This page is available for "SPONSORSHIP"


Dave Robel was born on March 7, 1948 at 2:44 p.m. in. Omaha, Nebraska. Two years later the Robel family moved to Lincoln. In 1956 Dave watched Elvis on the Dorsey Brothers TV show. Later that year Dave and his dad made a crystal radio and much to Dave's surprise the damn thing worked. The song that was playing when little Davy put on the headphones was "Hound Dog". Dave proudly proclaimed that was his favorite song.

Every Saturday in 1957 Dave swept the floors of his dad's electric motor shop. One particular Saturday, one of the motor winders was listening to the radio while working on a burned motor. Suddenly "Great Balls of Fire" by Jerry Lee Lewis came roaring out of the speaker and just as suddenly the motor winder stopped winding and started rocking! While Dave's dad was not amused at the spectical, Dave was! Dave had felt the power and wild abandon of Rock n' Roll. Cool!!

Dave made a haul during Christmas that year. Among the many gifts was a "Sputnik" radio that worked without batteries and bed springs were used as an antenna. From that night forward Dave listened to the KLM5 Nifty Fifty until the wee hours of the morning. Many other late nights would follow. Dave bought his first 45 rpm record, "Beatnik Fly" by Johnny and The Hurricanes in 1960. Surf Rock, The Ventures, etc. filled out Dave's small, but rockin' record collection to the mid 60s.

Thanks to his mom, Dave bought his first set of drums in the summer of '65. Thanks to mother nature, Dave discovered girls in that summer. What a year! Drums, beer and girls, not necessarily in that order! That fall, Dave's dad bought a small PA system for Dave's first group "The Minutemen" who played Surf, Garage and British Invasion Rock'n'Roll. In 1966, Dave's dad bought a bar in downtown Lincoln and Dave started playing Country and Western with a group called The Acquired 5. Hank Williams, Ernest Tubb, Patsy Cline and Johnny Cash were some of the artists the band covered.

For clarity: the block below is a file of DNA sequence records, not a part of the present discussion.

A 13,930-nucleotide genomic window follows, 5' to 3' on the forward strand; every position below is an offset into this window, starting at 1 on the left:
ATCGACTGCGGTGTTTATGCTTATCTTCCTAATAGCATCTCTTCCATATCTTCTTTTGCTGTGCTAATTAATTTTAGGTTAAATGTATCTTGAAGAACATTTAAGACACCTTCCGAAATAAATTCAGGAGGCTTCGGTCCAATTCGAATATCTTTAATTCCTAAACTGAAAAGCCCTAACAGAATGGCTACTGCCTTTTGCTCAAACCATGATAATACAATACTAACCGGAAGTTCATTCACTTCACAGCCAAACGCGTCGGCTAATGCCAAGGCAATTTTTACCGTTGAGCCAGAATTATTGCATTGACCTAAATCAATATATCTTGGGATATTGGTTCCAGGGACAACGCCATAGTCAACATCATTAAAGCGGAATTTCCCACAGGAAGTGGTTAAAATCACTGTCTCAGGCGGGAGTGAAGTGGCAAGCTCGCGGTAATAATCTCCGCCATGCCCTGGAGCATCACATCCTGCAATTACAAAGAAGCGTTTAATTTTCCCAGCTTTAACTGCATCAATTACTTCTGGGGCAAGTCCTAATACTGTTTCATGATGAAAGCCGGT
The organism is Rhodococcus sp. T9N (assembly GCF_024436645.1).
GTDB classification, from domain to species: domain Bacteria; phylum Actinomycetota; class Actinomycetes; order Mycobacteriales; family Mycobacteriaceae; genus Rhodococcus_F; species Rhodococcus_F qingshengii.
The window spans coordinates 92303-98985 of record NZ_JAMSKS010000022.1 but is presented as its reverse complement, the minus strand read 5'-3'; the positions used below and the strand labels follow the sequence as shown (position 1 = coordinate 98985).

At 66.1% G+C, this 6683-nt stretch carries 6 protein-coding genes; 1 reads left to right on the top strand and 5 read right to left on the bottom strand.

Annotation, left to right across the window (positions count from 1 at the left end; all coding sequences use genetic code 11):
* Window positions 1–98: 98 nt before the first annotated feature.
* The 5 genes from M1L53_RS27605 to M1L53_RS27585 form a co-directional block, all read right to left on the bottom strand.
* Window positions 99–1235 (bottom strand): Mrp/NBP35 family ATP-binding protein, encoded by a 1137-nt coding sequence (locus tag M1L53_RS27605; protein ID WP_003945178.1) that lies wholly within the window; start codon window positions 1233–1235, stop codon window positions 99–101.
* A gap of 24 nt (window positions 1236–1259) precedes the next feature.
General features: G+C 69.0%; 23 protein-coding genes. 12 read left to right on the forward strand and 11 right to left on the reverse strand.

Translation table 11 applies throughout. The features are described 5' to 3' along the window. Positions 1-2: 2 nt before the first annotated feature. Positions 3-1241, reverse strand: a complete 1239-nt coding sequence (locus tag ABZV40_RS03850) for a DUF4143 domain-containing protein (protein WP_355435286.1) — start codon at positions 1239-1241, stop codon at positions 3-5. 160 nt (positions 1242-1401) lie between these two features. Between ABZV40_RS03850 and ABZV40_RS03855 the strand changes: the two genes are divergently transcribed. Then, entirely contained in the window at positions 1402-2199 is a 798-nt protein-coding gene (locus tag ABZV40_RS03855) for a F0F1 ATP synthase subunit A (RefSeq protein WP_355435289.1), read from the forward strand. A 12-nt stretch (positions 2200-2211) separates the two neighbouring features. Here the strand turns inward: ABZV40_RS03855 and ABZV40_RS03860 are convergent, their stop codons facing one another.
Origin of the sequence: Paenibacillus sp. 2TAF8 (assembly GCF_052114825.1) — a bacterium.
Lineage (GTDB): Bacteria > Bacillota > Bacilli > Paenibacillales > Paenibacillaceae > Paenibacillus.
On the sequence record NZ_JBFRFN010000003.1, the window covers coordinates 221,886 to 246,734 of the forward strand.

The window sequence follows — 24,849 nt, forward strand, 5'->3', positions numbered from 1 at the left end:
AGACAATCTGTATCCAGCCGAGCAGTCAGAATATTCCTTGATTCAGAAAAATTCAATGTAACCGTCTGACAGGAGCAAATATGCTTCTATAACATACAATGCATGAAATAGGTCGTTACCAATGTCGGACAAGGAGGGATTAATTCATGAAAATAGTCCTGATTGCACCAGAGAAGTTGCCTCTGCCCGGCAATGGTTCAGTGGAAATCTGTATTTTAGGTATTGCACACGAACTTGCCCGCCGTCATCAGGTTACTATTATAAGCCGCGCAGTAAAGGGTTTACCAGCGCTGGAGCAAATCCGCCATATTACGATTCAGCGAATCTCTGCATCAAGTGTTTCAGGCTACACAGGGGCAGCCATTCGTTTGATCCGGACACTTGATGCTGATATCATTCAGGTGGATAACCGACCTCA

From 1967 until 1971 Dave played in a number of Rock'n'Roll and Country and Western bands. On one occasion he backed up Bobby Lord on the back of a flatbed truck in Beatrice, NE. Another time he opened a show starring Jeannie C. Riley, and opened up for Kenny Rogers. Dave was introduced to Charlie Burton. Charlie wrote record reviews for Rolling Stone and later Country Music magazine. Charlie needed a drummer for his rockabilly, country and western swing band, "The Star Spangled Wranglers." This was the start of a long string of bands that Charlie had Dave play drums with.

In 1973, Charlie started a rockin' R&B band called the "Megatones." Musical influences included: Roscoe Gordon, Joe Turner, Freddie Fender, Jerry Bryne, The Burnette Brothers, Elvis and Ray Charles. The Megatones were one of the first bands to play regularly at the Zoo Bar and also the first to draw a regular crowd there. The following year, The Megatones opened up for Willie Dixon and Freddie King at Pershing auditorium. A couple of months later, Dave and guitar player Bill Dye were asked to sit in and play the entire last set with Willie Dixon and the Chicago All Stars in Omaha, NE. The All Stars at that time included: Willie on bass, Buster Benton, guitar, Layfette Leak, piano and Cary Bell Harrington on harp!

Dave sat in with Magic Slim on his first trip to the Zoo Bar in 1975. In 1976 Dave was asked to sit in and play with J.B. Hutto and The Hawks. In the fall of that year Charlie Burton started a band called "Charlie Burton and The Solid Senders." Solid Senders was soon dropped for the name of "Rock Therapy". This band played rockabilly, rock'n'roll and a few Burton originals.

The Charlie Burton "Rock Therapy" band released their first 45 rpm record "Rock and Roll Behavior" in 1977. The 45 got much critical acclaim from Robert Christau (Village Voice - NYC) calling it "hard rockabilly". The record landed number four in the "Jazz and Pop" publication. Rock critic Nick Tosches (author of Hellfire - JLL) sent the group a postcard that said "Great Rockin' Record" and critic Ed Ward gave the 45 an A+ in Creem magazine! In 1978 while playing CBGB's in New York City. Dave met and talked to punk rocker Johnny Rotten. In September of that year, Charlie Burton and Rock Therapy opened up for "The Ramones" at the Music Box in Omaha, NE. It was at this time the group's second 45 was released. "Guitar Case" backed up with "Dolled Up Cutie."

In 1979 Charlie Burton and Rock Therapy's third 45 "Dead Giveaway" got good reviews in Trouser Press, The Village Voice, and The San Francisco Enquirer. New York Rocker magazine did an article on the band. Writer, Andy Schminoff called Charlie Burton Rock Therapy group the missing link between The Cramps and The Blasters (Dave and Phil Alvin). The band played with the Talking Heads in Omaha. CBRT also did a set at the M-80 concert in Minneapolis. (A showcase for unsigned bands).